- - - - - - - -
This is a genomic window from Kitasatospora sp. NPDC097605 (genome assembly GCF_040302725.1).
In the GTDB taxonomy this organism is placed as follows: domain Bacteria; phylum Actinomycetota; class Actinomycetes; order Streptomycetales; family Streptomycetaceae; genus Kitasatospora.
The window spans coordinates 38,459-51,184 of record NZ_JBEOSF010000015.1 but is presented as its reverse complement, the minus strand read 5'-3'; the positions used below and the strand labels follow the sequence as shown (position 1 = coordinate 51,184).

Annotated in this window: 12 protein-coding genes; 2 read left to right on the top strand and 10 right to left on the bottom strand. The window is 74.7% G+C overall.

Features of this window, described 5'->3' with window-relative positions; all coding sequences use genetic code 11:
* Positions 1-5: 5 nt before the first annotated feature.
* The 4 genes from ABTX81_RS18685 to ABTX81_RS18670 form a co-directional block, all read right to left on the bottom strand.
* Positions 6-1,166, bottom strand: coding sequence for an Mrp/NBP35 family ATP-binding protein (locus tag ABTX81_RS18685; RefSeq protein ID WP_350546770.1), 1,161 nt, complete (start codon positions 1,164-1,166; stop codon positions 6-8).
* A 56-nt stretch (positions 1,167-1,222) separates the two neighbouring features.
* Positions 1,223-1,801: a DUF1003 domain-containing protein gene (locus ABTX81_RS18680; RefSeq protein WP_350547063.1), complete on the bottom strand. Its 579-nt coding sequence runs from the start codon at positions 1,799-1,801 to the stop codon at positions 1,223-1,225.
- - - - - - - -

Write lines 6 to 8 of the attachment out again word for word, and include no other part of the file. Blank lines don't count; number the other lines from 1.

* Positions 1-5: 5 nt before the first annotated feature.
* The 4 genes from ABTX81_RS18685 to ABTX81_RS18670 form a co-directional block, all read right to left on the bottom strand.
* Positions 6-1,166, bottom strand: coding sequence for an Mrp/NBP35 family ATP-binding protein (locus tag ABTX81_RS18685; RefSeq protein ID WP_350546770.1), 1,161 nt, complete (start codon positions 1,164-1,166; stop codon positions 6-8).